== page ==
Local authorities urged to raise awareness of home adaptations

Report urges councils to learn from best practice in housing adaptations outlined in report

Published on 8th October 2018

Local authorities should proactively raise awareness of home adaptations support and how people can access it, a report has urged.

The Centre for Ageing Better, ‘Adapting for ageing’ report, jointly published with Care & Repair England, identifies examples of good practice from across England on providing life-changing adaptations in the home to enable people to carry out every day activities.

It reveals innovative approaches and calls for other councils and service providers to learn from the good practice it has uncovered. This includes proactively raising awareness of available support and how to access it, delivering home adaptations quickly and without means-testing, linking adaptation services with vital home improvements and working with handyperson services.

Dr Rachael Docking, Senior Evidence Manager, Centre for Ageing Better said: "Through our call for practice, we’ve uncovered fantastic examples of innovative, forward-thinking approaches to helping people to keep on living in their homes for longer. The Disabled Facilities Grant has been called the best kept secret in social care funding, and this report highlights those councils that are making the most of what powers and revenue they have. We’re sharing the good practice we’ve found so that everyone can enjoy the benefits of a good later life – and unnecessary NHS and social care costs can be avoided."

There is rising demand for aids, adaptations and accessible housing across England as people live for longer and increasing numbers of older people live with multiple long-term health conditions or experience reductions in mobility.

According to recent analysis by the Londond School of Economics, the number of older people in need of help with everyday living will nearly double in the next 25 years.

The report highlights that while more than 90% of people over the age of 65 live in ordinary, mainstream housing, rather than specialist retirement accommodation, only 7% of UK homes meet basic national accessibility requirements.

Individual examples of innovative approaches to providing practical housing help is outlined in the report but authors warn that quality of provision is ‘highly variable’ across the country.

The report highlights the benefits of a proactive, prevention-focused approach to providing adaptations to older people's homes, while improving the information and advice offered on the options available. The report calls for a more consistent approach to measuring the outcomes of home adaptations and improvements as part of an integrated approach to housing, health and care.

It urges government to continue funding the Disabled Facilities Grant (DFG) to ensure councils have sufficient revenue funding to provide the services that deliver the adaptations effectively, particularly given the wide-ranging impacts of home adaptations, particularly for reducing pressure on the NHS.

Previous research has shown that investment in adaptations is highly cost-effective, helping to improve wellbeing, keep people out of hospital, prevent or delay moves into residential care, and reduce the need for carers. This is particularly true when they are installed early on and in combination with repairs and improvements.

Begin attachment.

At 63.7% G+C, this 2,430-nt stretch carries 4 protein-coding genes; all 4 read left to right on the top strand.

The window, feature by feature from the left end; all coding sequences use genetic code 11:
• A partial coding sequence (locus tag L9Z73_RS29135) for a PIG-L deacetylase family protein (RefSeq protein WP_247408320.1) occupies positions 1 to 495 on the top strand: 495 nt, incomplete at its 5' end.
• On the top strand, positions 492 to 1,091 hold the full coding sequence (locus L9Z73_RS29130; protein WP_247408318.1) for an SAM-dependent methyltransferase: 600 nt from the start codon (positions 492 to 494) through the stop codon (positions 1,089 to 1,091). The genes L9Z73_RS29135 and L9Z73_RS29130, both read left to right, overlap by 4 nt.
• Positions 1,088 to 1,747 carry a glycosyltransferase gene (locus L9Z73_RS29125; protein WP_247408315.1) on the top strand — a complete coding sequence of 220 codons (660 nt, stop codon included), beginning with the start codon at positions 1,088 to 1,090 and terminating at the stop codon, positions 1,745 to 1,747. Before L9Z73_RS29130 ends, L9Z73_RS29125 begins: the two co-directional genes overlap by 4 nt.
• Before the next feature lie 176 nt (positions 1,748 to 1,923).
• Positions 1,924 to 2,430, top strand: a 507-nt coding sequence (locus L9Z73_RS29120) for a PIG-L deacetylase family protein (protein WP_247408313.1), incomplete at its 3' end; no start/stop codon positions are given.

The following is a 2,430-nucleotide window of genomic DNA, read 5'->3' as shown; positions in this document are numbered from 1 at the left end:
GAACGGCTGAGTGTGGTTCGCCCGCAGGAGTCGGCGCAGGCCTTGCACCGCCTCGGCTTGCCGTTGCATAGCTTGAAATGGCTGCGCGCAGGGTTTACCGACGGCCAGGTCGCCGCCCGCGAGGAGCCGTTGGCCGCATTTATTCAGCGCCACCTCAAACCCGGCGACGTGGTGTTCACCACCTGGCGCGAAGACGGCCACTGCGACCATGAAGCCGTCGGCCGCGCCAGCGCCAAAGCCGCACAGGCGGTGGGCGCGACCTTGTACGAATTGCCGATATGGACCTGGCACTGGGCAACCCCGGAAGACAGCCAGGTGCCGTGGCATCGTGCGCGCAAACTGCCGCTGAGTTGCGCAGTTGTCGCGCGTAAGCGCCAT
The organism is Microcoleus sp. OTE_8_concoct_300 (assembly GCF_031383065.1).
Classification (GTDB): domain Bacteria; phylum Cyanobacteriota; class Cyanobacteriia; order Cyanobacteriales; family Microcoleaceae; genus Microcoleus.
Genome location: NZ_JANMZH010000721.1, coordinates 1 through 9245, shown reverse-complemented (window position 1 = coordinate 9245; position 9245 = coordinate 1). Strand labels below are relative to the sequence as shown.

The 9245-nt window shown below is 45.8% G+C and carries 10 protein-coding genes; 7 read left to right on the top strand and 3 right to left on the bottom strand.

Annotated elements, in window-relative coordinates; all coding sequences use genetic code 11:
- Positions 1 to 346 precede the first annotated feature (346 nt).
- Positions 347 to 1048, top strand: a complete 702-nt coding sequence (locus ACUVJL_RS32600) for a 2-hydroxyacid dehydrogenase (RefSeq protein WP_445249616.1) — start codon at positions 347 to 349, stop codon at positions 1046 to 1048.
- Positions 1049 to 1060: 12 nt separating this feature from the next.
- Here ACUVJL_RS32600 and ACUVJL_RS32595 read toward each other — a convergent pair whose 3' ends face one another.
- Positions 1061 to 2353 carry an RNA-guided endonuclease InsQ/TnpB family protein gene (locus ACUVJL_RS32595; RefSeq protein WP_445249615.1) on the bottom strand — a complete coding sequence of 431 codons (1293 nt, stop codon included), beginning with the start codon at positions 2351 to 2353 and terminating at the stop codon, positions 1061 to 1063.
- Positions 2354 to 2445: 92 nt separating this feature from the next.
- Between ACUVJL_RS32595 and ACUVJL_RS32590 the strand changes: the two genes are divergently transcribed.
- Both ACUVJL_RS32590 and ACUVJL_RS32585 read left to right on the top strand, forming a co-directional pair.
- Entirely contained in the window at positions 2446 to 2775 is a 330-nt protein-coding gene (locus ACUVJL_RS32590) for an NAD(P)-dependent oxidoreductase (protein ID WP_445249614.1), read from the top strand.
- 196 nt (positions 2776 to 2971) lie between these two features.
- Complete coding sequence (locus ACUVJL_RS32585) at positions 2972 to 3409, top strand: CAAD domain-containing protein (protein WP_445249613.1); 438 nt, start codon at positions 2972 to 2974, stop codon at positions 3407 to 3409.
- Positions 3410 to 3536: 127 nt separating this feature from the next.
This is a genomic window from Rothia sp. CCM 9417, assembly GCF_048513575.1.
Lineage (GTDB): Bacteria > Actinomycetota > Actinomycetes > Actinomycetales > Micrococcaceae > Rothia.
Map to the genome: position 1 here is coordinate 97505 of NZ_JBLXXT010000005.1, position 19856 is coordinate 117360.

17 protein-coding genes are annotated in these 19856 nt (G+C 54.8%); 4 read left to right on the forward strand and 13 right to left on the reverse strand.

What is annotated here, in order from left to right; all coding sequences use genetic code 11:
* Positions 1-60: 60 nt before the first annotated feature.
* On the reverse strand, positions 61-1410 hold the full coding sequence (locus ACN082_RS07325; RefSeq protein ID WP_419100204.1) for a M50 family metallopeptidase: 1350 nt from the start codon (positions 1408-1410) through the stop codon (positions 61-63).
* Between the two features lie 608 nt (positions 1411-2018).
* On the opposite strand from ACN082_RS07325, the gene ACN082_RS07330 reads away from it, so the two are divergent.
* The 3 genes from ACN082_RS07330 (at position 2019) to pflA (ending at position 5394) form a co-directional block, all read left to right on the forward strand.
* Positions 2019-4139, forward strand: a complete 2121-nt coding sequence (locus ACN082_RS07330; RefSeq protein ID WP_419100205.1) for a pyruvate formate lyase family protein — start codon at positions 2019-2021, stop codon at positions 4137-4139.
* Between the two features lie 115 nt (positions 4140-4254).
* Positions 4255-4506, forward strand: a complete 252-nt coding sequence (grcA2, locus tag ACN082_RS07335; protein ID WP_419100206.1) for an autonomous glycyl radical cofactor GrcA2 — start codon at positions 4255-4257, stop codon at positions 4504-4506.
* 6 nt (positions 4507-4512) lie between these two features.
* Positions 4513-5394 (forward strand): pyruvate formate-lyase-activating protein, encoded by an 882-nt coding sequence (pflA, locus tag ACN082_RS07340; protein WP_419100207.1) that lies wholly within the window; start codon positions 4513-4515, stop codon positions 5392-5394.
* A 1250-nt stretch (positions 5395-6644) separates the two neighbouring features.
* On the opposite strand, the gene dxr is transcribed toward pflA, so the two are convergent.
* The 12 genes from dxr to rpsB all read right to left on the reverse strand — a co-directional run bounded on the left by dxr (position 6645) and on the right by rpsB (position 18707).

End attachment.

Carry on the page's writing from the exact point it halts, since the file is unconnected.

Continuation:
Sue Adams OBE, Chief Executive, Care & Repair England said: "This research has revealed inspirational examples of excellent adaptations provision across the country. Innovation is being led by outstanding individuals and supported by visionary local authorities and others. The resulting home adaptations are life transforming for individual older people as well as benefiting the NHS and social services. Local authorities are under great financial pressure and so the really big challenges are to keep these great pioneers going as well as increasing adoption of best practice everywhere."

Responding to the report, Cllr Ian Hudspeth, Chairman of the LGA’s Community Wellbeing board, said: “Councils are committed to keeping people at home and independent for as long as possible.

“As the report highlights, councils and partners are using a range of forward thinking initiatives to adapt and improve homes, to ensure they are accessible and help people remain in their own homes rather than go into care.

“However, with people living longer, increases in costs and decreases in funding, adult social care is at breaking point.

“Over recent years, councils have protected adult social care relative to other services. But the scale of the overall funding picture for local government as a whole means adult social care services still face a £3.5 billion funding gap by 2025, just to maintain existing standards of care. The likely consequences of this are more and more people being unable to get quality and reliable care and support, which enables them to live more fulfilling lives.

“Action is needed, which is why, following government’s decision to delay its green paper on adult social care, the Local Government Association has published its own green paper consultation to drive forward the public debate on what sort of care and support we need to improve people’s wellbeing and independence, the need to focus on prevention work, and, crucially, how we fund these vital services," he added.

Adapting for ageing: Good practice and innovation in home adaptations

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